With a slight ‘retardation’, our recap of the historical sessions of the first EUSN conference. There were inspiring papers, fancy posters, delicious tapas, amazing vocals, and a keynote that took the FIFA world ranking to a whole new level (and the games themselves of course; but why on earth would you shut down your bar at midnight with Belgium-USA at 0-0 and extra time coming up??).
We were spoilt here, with two full sessions on historical network analysis. On Wednesday, the first started off with the late middle ages, and how the social organisation of the Hansa, with its extensive trade network, changed in towns like Lübeck and Hamburg after the Black Death (‘Plague and Position: The Black Death and the Emergence of the Medieval Hansa’ by Bernd Wurpts and Katherine Stovel). Based on property transfers documented in wills, and kinship networks, they discovered that ‘new men’, i.e. new citizens, came in and acted as brokers across towns, connecting the local elites, and that the regulation of private property transfer possibly spilled over from the legal/religious to the political/economic sphere and was therefore the the cause for the regulation of the Hansa trade.
Next up was Cornell Jackson (‘Exploring the Relationships among the People of Medieval Scotland’), Silke’s very own SNA Jedi master. He’s not a historian himself, but with his SNA background he contributes to the People of Medieval Scotland project. He created a witness affiliation network based on charters, and tested Valente’s diffusion models (Network Models of the Diffusion of Innovations, Hampton Press, 1995) to the use of the regnal Sicut Clause and the key role the royal court played in this process.
Spain was the center of attention in the next two papers: the first focused on lease contracts of tax agents from Gerona between 1415-1428 (‘SNA applied to financial agents at the service of municipal and state taxation systems in late medieval Catalonia’, Albert Reixach and Esther Redondo); the second on the growth of the Castilian economy and the role of money-changers and bankers, distinguishing between weak economic and financial ties and strong social relations based on kinship and marriage (‘Financial networks and money-changers in early modern Castile’, David Carvaial). The last talk of the day took us to the enigmatic Tokugawa period in Japan, during which the country was ‘closed’ to outsiders, with its rigid and formalized social system, and the place of naturalists within this structure (‘The life cycle of naturalist networks in early modern Japan’, Xin Xing and Xing Liu).
Friday we witnessed the second round. At EHESS in Paris they’re setting up a demographic database of Buenos Aires to reconstruct ego networks and study social stratification in a period marked by an influx of new citizens from Europe and Africa (‘Ego-centred networks and community detection dynamics in Buenos Aires, 1620-1840: building a large database’, Pascal Cristofoli, Zacarias Moutoukias and Christophe Prieur). They’ve done some test cases with wedding certificates and the correspondence of a spunky guy called Domingo Belgrano, which look promising!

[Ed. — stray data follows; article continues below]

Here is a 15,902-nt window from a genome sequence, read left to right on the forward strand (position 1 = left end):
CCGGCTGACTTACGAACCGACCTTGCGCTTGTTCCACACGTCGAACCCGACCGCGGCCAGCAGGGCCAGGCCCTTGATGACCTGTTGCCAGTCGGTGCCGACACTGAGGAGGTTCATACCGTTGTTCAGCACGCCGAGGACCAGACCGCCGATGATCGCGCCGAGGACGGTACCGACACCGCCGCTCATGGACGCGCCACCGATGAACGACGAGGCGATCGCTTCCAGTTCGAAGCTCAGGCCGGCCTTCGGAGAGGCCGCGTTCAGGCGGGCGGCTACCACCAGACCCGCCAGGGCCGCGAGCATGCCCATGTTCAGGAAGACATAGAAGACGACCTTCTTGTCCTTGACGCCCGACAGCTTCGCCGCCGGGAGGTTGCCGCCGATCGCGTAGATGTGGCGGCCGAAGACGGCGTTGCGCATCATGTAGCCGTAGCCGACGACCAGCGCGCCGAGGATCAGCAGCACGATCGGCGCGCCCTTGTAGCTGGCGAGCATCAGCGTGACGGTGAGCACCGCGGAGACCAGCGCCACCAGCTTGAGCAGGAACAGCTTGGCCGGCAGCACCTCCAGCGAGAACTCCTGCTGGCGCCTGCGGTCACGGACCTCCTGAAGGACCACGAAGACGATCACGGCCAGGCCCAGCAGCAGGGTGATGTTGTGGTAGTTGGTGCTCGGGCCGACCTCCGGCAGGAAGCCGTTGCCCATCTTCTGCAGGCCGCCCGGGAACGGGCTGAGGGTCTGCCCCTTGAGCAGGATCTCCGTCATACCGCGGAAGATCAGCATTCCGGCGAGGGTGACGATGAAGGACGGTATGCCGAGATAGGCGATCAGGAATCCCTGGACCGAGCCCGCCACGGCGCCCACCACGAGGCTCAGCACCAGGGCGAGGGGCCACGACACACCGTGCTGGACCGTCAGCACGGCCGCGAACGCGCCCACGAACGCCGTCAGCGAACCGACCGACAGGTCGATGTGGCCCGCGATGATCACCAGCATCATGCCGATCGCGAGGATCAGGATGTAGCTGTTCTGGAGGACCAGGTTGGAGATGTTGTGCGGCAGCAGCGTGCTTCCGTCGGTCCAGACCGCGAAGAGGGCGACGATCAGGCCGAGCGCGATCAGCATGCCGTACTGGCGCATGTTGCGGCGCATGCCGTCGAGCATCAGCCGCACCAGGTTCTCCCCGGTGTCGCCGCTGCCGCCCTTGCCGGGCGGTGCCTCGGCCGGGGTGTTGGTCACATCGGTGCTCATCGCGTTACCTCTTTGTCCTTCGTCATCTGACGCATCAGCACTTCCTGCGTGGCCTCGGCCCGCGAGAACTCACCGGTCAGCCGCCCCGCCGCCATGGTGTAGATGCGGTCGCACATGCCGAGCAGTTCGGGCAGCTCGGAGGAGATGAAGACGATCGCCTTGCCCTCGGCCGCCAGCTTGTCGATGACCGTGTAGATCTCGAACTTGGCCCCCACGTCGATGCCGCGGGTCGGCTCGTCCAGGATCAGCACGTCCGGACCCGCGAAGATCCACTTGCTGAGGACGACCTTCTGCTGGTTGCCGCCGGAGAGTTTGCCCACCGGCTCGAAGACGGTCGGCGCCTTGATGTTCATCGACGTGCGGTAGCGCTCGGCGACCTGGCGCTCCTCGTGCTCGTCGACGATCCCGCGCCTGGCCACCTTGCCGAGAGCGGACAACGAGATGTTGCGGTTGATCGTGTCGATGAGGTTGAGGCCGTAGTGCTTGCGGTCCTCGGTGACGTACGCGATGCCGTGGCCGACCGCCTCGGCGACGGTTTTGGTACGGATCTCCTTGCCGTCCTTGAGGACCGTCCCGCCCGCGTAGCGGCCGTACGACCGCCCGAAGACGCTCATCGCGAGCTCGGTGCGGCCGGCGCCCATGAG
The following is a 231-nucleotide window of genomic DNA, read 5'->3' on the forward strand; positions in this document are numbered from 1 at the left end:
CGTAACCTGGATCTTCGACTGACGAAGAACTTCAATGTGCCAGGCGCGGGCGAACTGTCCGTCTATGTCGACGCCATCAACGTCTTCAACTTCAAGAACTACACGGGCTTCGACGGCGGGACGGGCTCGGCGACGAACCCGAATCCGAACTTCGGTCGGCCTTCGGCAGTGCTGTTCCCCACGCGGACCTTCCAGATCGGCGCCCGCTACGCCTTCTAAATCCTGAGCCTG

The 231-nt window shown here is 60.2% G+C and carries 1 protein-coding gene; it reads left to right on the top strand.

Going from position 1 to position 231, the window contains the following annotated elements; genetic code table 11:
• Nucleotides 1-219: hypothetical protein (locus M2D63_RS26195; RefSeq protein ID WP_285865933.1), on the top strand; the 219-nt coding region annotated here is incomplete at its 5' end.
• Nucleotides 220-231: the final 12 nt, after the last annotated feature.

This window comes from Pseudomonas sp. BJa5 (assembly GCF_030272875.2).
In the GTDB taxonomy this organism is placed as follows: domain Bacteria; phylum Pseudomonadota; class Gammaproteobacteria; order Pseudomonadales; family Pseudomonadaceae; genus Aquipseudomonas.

Despite all the WOI craze going on at the moment, we should’t forget that there are other years ending in 14 with events that changed the course of history. Just like 2014 will be remembered as the year we started up this epic blog and fundamentally changed the way historians do research. We become the Pierre and Marie, the Watson and Crick of ancient history. Nobel Prizes, Order of the Garter, tenure, Daniel Craig as bodyguard, we’ll have it all! Anywho… In 1814-1815, all eyes were on Austria where the Congress of Vienna was held. Florian made a nice plea for the usefulness of SNA as a methodology, without losing sight of the big picture, by using networks to focus on the interaction between the macro (apparently there was a lot of partying going on at the time, they sure knew how to organize a congress!) and the micro (= actors) level (‘The Congress of Vienna 1814/15 and the historical network research: connecting empirical and theoretical perspectives’, Florian Kerschbaumer).
Last but not least we turned to Ohmenhausen in the kingdom of Wuerttemburg (‘Marriage networks and the development of social stratification in the 19th century’, Martin Stark and Matthias Bixler), for which Martin is analyzing marriage networks through exponential random graph models to look at at the role of kinship in rural class formation (due to economic pressure, people tended to marry to remote relatives or other large landowner families to prevent property fragmentation). He raised some important questions, such as how to sample (what time intervals?) and how to scale (he’s thinking of going global, live the dream buddy!).
Finally, big up to the session organizers! Martin: those cherry beers in Ghent are on me; and Florian: if you pay the conference fee three times again, I’ll see what I can do in the obese male stripper/fireworks department. All while feasting on Complete Burgers, of course.